Education is changing and great independent schools want to be leaders in that change process. So great teachers need to have a growth-mindset. One Head put it this way: We need teachers who are open to trying new things and creating a school that is not like the one they attended.

Both Heads make a choice to invest their time in choosing teachers. I wish I could capture their passion as they described the importance of this decision and how they approach it. I could tell – they are great Heads who run great schools and they don’t want anyone less than great to get in their way! Two words come to mind when I think about their whole hiring process: lucky kids.

p.s. Thanks to Dave Monaco, Head of Parish Episcopal School in Dallas and David Mahler from The Out-of-Door Academy in Florida for their inspiration.

Letter to my children’s teachers: First and foremost: A Mom

Dear Teacher,

You may know that I am also an educator, and in my job, I follow trends and research. So I care about online and blended learning and the promise of its ability to enhance teaching and learning. I know about the focus on resilience and about teaching more experience-based and relevant skills. I value metrics like standardized test scores and university success; and I even care about facilities and governance. I care about schools – and students in particular! – so everything matters, even the number of students per class.

But here’s the thing. As I sit and think about the year ahead and my own children, I have a slightly different set of priorities. I don’t care about these things nearly as much as I care about one thing: my children’s teachers. And I don’t actually care if there are 12 students in the room or 30 – I really don’t! – and I know that research shows that I am not alone for when asked to choose between a great teacher with a big class and a not-so-great teacher with a small class, everyone chooses the great teacher.

Whatever the trend in education, there is one constant: great schools have great teachers.

Great teachers get to know their students. Really know them. I want you to know Jacob and Kathleen. I worry about this because both of them work hard and they both like to blend in with the other kids so neither will be on your radar at first. They are those good kids that sometimes get lost in the middle. I hope you take the time to know their individual traits. Like all kids, even those raised in the same home, mine are different. Jacob will ask for help so getting to know him will be easier. I hope you will have patience with his questions, and I hope you will push him to work more independently. But I also hope you come to love his questions, as this is something we really value, and we believe it is one of his greatest strengths. Kathleen, on the other hand, will avoid asking questions in class, and she catches on quickly to concepts. Her strength is that she is social, so she can be trickier to know. I hope you call on her to draw her out, and I hope you ask her questions to stretch her thinking. It takes time to get to know the quirks of different students, and great teachers invest in relationships. Great teachers know that it is the connection with their students that is the most important link to their effective learning.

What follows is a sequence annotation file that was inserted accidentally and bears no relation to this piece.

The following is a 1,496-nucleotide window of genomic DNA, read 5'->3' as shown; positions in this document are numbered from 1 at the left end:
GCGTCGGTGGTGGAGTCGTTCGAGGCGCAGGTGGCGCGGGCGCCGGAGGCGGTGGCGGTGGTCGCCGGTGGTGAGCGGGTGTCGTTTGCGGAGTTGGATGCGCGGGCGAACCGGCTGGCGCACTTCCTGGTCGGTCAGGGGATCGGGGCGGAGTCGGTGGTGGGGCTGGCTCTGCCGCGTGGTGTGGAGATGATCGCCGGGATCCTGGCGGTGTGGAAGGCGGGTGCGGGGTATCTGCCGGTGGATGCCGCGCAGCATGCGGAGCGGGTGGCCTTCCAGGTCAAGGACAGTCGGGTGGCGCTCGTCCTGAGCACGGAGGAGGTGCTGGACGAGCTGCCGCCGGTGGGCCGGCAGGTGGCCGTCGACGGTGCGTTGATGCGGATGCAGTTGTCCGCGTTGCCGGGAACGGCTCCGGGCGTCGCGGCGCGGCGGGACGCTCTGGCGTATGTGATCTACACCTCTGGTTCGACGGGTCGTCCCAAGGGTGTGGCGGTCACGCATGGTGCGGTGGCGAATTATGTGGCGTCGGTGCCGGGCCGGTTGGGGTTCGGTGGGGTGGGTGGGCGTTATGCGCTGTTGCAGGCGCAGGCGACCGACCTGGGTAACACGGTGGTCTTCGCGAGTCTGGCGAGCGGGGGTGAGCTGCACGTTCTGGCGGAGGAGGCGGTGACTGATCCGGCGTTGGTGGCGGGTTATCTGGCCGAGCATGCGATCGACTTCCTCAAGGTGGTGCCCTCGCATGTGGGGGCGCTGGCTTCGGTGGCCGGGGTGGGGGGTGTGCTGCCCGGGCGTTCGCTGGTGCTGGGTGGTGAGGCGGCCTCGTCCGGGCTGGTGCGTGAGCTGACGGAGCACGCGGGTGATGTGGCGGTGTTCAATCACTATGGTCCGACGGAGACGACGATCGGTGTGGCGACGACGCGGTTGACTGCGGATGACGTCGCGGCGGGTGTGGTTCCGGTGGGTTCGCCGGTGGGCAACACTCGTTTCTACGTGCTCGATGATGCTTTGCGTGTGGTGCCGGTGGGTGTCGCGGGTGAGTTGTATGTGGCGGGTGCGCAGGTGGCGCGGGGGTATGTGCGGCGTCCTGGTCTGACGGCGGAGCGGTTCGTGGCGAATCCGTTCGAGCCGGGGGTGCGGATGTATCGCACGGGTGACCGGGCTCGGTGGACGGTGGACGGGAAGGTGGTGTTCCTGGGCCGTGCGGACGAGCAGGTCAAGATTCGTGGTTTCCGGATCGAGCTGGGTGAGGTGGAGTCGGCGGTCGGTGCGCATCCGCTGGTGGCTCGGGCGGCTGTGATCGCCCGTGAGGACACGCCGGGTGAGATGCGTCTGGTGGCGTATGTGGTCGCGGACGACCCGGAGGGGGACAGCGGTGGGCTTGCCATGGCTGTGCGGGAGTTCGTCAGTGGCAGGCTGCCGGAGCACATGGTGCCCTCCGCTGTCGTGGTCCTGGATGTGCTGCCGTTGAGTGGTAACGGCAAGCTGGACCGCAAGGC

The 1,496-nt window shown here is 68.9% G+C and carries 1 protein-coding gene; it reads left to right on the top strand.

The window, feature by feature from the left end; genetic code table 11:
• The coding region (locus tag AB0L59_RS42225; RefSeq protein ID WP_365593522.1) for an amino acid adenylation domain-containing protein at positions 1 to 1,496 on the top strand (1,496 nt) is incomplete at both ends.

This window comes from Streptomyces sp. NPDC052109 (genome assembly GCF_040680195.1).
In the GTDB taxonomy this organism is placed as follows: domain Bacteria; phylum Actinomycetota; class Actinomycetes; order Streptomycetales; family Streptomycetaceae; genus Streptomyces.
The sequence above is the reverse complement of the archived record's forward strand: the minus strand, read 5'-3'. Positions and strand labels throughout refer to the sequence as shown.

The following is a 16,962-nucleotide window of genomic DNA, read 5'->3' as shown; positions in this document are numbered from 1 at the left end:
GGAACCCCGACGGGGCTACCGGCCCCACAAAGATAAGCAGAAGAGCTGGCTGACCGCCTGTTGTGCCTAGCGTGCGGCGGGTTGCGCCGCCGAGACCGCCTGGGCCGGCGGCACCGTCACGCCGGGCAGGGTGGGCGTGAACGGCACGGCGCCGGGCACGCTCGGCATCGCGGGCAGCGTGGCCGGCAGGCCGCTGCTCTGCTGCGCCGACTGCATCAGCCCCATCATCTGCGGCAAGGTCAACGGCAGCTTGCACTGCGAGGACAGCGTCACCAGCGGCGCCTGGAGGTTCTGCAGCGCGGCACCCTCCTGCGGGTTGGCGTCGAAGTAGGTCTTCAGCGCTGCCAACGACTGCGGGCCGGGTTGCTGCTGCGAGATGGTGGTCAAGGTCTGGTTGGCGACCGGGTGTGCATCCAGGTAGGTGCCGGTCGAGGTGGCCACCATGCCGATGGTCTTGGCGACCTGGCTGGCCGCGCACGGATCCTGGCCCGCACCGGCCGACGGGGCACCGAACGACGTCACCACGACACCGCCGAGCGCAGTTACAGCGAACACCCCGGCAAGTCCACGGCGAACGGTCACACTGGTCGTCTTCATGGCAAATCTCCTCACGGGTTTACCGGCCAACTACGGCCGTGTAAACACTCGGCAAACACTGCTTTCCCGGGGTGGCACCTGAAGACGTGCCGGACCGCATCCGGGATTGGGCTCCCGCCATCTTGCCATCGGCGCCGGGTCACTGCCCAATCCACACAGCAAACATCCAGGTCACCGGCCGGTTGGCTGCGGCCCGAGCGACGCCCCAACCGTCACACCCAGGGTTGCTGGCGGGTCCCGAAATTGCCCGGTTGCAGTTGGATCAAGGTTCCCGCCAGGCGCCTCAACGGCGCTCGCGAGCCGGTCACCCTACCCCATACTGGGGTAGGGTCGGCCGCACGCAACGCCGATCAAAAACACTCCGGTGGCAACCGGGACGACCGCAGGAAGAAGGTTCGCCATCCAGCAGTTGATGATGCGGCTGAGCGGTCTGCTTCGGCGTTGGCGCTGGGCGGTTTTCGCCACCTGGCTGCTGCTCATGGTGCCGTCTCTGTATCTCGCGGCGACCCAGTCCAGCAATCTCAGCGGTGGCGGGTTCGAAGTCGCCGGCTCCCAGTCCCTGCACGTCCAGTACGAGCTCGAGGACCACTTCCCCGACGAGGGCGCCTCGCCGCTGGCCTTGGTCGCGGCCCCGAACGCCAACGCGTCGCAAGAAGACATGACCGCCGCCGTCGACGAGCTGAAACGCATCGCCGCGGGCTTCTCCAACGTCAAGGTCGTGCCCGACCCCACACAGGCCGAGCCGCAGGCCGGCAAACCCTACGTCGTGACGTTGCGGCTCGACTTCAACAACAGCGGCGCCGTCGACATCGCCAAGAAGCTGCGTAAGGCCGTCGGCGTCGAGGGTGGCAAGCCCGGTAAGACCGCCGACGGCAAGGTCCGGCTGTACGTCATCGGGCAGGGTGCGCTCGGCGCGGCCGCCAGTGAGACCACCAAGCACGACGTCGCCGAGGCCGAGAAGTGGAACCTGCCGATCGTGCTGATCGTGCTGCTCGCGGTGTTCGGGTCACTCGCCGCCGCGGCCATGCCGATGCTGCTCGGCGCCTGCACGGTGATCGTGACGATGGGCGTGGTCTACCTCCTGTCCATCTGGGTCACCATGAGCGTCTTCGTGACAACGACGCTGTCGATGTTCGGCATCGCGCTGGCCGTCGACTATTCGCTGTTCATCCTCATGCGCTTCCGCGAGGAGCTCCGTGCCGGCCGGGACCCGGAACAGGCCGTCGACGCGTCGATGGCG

Great teachers also share their passions. Like Jacob and Kathleen, you are probably quirky. We all are! I hope you have the courage to show your real self to the class. If you love a particular subject, and I hope you do have a passion for the curriculum, please share that love with them. And if you have a love for something beyond the curriculum, please share that with them too. Be yourself. Tell them what you’re reading, what you’re interested in, what you think about. I want them to see that you are inspired, so then they will be inspired by you. I want them to feel your excitement. Great teachers make connections with their students by actually seeking out and reacting to their suggestions and opinions, by being open and honest and authentic with them, by being passionate about their own interests and what they believe in, by believing and having faith in them, by investing in them in a personal way. A tall order! Please take care of yourself so you can keep going to school each day with energy to be a role model for learning to them. They deserve it… and so do you.

I want to end with one of my favourite reflections about the impact of great teachers on young people, which comes from Ken Dryden’s book In School. After visiting countless schools, he recounts:

I’d ask kids about their school, why in some courses they did well and in others they didn’t. I’d ask them, as I came to ask adults as well, if they had a favourite teacher. And I found that everybody has one. Usually a classroom teacher, sometimes a parent or coach. And when answering, it always started by saying, “He was funny” or “She had lots of energy” – then they would always end up at the same place – “She treated me like a real person”; “He cared about me”; “She noticed if I had a bad day, or a good day…if I was away…” Then they’d become passionate. One after another, they would say the same thing. Never a word about how well a teacher knew History or Calculus. Never a word about curriculum or computers. It was all about “relationships” and “respect”. Something personal. If a teacher tries to understand me, treats me like a person, I want to be around them. I want to do things for them. I want to learn. I try harder. In everybody’s head – young, old, rich, poor – the same image of the good teacher. The same understanding of when good learning and good teaching happen. And moment to moment, day to day – as they talk, connect, understand each other – that is what is happening when there is effective learning. Good teachers, as you know, teach subjects, but first and foremost, they teach kids.

Have a great year,